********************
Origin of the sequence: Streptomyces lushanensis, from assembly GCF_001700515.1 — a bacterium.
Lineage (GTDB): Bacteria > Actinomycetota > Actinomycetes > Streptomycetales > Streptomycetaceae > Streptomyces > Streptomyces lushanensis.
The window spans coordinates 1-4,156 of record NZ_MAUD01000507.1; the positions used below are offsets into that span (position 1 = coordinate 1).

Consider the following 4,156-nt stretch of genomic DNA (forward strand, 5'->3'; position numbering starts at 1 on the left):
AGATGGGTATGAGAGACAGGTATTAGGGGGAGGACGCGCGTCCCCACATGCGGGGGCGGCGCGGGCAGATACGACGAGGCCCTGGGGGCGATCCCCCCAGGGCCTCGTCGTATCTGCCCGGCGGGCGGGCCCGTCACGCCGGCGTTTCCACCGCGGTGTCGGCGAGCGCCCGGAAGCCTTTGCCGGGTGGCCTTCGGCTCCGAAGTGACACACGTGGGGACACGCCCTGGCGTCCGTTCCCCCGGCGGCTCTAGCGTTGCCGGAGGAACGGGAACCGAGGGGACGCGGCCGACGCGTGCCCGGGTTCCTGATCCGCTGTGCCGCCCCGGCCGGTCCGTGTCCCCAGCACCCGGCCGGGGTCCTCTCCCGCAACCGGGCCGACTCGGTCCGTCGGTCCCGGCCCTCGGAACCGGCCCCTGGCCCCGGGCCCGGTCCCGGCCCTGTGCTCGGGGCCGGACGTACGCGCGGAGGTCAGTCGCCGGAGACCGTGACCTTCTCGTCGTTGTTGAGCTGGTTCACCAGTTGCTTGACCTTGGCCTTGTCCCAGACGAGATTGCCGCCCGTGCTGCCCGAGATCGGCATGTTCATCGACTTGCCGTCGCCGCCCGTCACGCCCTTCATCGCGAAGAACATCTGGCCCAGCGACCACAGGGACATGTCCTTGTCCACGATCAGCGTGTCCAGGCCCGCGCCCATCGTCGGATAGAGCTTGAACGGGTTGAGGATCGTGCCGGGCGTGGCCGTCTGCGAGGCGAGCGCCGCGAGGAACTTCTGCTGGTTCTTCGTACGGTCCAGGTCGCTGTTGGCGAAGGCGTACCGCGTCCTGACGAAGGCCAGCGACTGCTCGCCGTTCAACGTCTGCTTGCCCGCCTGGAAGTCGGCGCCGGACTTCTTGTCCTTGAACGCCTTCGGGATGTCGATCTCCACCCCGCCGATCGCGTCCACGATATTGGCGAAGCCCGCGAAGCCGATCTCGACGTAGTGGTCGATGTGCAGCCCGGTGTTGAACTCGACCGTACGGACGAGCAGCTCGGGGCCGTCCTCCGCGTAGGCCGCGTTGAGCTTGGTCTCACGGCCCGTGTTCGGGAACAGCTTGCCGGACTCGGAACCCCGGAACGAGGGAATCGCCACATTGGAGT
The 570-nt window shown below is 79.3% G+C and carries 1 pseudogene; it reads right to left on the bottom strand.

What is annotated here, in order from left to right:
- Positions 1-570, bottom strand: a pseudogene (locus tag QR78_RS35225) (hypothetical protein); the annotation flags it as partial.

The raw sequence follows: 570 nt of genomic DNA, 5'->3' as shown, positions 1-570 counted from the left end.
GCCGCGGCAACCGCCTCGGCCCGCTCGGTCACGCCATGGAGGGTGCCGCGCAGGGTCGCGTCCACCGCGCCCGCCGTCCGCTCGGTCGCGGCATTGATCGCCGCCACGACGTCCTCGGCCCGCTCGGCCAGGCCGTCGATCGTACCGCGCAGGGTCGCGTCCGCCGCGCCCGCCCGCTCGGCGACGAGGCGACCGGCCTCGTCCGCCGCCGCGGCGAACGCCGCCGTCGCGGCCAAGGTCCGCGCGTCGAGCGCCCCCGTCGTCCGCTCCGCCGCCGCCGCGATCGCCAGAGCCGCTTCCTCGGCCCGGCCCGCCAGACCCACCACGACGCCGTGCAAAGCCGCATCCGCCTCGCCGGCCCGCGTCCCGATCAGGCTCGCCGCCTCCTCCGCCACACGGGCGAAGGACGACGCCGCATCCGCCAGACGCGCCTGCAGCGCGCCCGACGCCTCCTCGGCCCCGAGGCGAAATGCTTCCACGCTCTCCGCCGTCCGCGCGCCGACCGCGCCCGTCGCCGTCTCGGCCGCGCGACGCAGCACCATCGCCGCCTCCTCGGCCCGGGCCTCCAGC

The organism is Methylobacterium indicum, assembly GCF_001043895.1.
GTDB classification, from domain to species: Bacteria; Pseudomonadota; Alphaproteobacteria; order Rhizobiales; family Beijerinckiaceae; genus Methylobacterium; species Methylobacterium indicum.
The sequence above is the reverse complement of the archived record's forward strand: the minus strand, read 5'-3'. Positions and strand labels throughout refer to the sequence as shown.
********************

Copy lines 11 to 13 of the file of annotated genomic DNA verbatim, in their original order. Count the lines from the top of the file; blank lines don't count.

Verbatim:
The organism is Methylobacterium indicum, assembly GCF_001043895.1.
GTDB classification, from domain to species: Bacteria; Pseudomonadota; Alphaproteobacteria; order Rhizobiales; family Beijerinckiaceae; genus Methylobacterium; species Methylobacterium indicum.
The sequence above is the reverse complement of the archived record's forward strand: the minus strand, read 5'-3'. Positions and strand labels throughout refer to the sequence as shown.